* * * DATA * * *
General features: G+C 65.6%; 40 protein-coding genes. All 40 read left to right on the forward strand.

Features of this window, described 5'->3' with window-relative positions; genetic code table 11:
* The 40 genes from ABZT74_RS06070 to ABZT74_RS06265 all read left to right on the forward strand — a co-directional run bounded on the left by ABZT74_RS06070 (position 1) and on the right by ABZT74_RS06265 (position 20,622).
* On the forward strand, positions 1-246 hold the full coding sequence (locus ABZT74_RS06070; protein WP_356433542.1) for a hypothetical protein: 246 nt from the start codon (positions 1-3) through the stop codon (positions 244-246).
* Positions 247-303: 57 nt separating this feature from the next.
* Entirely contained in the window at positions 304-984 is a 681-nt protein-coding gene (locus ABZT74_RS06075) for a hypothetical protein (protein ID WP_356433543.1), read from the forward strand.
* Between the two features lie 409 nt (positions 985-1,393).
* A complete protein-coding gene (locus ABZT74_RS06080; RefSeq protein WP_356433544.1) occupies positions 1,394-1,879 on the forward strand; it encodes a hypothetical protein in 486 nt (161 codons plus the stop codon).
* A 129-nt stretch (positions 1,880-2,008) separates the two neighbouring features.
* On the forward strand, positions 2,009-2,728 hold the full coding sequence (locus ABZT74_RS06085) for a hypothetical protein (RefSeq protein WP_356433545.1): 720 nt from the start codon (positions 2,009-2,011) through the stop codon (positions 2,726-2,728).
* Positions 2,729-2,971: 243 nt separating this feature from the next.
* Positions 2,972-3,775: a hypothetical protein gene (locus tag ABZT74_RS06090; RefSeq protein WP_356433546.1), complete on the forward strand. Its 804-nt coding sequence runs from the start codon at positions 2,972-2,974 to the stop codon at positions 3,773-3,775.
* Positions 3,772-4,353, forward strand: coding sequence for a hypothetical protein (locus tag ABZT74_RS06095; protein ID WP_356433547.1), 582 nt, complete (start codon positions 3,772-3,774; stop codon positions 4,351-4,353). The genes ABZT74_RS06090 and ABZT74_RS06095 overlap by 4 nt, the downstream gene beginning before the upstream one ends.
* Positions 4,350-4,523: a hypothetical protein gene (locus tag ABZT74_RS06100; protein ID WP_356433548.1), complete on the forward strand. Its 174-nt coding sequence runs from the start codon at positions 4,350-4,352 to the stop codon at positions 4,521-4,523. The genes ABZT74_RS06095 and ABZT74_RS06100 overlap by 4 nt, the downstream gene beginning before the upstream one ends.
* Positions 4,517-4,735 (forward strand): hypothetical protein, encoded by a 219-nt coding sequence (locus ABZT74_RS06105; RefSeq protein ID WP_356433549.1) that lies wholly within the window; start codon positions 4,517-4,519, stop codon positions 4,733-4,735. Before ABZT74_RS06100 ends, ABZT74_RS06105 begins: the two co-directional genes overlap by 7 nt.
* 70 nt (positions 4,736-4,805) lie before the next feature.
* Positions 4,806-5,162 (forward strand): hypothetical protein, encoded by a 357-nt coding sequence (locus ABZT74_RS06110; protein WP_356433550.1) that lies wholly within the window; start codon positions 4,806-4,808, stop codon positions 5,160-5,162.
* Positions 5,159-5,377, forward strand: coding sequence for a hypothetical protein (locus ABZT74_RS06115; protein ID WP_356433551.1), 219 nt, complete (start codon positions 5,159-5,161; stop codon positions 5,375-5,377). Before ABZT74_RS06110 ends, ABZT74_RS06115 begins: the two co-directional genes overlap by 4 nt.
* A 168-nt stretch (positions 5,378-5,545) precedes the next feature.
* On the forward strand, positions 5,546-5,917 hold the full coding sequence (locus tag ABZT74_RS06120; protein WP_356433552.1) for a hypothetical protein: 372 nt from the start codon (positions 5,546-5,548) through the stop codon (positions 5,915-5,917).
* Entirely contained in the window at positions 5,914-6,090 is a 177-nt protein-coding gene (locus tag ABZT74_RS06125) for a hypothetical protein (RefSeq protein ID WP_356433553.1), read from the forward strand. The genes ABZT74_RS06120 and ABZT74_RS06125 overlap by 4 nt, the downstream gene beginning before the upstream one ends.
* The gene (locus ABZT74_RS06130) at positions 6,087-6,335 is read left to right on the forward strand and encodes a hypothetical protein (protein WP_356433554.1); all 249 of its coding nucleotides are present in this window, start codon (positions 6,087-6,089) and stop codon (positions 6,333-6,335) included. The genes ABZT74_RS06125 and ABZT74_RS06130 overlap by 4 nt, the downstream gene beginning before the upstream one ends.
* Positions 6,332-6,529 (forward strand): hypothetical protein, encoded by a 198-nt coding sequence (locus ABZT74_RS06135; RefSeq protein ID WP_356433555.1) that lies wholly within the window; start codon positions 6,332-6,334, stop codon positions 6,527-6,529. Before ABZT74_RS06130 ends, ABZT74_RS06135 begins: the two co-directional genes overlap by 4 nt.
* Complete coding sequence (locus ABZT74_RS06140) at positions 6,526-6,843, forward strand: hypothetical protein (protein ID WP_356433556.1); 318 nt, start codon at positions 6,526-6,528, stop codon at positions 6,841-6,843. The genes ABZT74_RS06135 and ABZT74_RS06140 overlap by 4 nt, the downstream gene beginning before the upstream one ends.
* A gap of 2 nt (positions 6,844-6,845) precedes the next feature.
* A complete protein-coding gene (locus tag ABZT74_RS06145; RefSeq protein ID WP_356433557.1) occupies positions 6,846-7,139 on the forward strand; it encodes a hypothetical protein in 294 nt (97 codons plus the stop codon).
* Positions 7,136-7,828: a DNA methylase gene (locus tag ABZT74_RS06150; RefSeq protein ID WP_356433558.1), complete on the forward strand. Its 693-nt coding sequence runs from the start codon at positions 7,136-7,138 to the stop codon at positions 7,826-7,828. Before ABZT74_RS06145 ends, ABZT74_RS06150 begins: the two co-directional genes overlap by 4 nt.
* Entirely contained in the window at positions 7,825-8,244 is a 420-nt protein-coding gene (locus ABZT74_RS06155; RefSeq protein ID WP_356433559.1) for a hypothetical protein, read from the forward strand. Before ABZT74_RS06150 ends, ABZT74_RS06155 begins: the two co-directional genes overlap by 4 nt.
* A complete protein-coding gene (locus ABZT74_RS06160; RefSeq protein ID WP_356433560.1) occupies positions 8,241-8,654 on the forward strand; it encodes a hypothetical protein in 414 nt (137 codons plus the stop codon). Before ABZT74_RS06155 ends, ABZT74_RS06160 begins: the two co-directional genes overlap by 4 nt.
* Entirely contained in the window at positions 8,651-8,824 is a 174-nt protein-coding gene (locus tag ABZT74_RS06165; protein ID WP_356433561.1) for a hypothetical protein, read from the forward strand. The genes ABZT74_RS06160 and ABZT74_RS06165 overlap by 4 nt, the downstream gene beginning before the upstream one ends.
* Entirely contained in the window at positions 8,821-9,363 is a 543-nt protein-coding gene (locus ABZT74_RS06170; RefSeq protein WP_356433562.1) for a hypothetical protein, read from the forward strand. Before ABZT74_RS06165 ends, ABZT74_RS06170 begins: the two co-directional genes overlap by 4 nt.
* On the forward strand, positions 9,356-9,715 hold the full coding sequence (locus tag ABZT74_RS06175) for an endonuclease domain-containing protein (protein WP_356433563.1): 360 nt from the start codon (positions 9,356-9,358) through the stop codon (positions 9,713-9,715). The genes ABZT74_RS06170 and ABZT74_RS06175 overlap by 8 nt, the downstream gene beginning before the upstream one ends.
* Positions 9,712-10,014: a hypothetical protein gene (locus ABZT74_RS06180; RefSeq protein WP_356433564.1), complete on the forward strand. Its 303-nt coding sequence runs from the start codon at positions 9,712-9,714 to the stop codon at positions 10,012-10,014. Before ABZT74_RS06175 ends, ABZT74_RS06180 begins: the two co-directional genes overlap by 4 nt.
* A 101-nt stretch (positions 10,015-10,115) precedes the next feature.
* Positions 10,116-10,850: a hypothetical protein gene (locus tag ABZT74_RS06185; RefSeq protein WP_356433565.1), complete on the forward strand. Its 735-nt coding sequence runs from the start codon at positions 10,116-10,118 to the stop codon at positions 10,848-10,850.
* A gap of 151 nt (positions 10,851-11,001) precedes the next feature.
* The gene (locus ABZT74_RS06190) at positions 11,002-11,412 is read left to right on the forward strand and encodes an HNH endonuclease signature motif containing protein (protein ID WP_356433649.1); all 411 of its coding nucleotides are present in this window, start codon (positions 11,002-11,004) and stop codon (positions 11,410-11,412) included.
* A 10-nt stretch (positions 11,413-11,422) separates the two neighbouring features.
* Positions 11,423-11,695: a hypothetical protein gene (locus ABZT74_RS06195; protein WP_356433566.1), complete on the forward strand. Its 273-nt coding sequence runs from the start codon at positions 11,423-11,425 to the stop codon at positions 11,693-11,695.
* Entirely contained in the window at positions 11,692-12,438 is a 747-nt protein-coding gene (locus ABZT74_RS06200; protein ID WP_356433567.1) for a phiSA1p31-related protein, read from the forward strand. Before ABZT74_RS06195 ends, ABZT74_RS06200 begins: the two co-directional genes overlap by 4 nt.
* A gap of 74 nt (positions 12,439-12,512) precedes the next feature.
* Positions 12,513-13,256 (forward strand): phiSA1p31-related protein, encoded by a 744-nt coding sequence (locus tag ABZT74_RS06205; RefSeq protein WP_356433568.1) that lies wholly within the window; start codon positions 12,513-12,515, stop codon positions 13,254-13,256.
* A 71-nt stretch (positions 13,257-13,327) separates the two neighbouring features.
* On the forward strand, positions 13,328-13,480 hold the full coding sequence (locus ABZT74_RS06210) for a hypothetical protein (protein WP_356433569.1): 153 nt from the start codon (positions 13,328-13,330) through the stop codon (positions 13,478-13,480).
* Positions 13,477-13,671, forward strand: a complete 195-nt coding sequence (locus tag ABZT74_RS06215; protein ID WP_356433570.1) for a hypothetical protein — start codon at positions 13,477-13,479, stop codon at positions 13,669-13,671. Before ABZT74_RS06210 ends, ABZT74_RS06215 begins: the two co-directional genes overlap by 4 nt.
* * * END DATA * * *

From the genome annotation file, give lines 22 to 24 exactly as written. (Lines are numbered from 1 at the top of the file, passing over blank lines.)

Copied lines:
* The gene (locus ABZT74_RS06130) at positions 6,087-6,335 is read left to right on the forward strand and encodes a hypothetical protein (protein WP_356433554.1); all 249 of its coding nucleotides are present in this window, start codon (positions 6,087-6,089) and stop codon (positions 6,333-6,335) included. The genes ABZT74_RS06125 and ABZT74_RS06130 overlap by 4 nt, the downstream gene beginning before the upstream one ends.
* Positions 6,332-6,529 (forward strand): hypothetical protein, encoded by a 198-nt coding sequence (locus ABZT74_RS06135; RefSeq protein ID WP_356433555.1) that lies wholly within the window; start codon positions 6,332-6,334, stop codon positions 6,527-6,529. Before ABZT74_RS06130 ends, ABZT74_RS06135 begins: the two co-directional genes overlap by 4 nt.
* Complete coding sequence (locus ABZT74_RS06140) at positions 6,526-6,843, forward strand: hypothetical protein (protein ID WP_356433556.1); 318 nt, start codon at positions 6,526-6,528, stop codon at positions 6,841-6,843. The genes ABZT74_RS06135 and ABZT74_RS06140 overlap by 4 nt, the downstream gene beginning before the upstream one ends.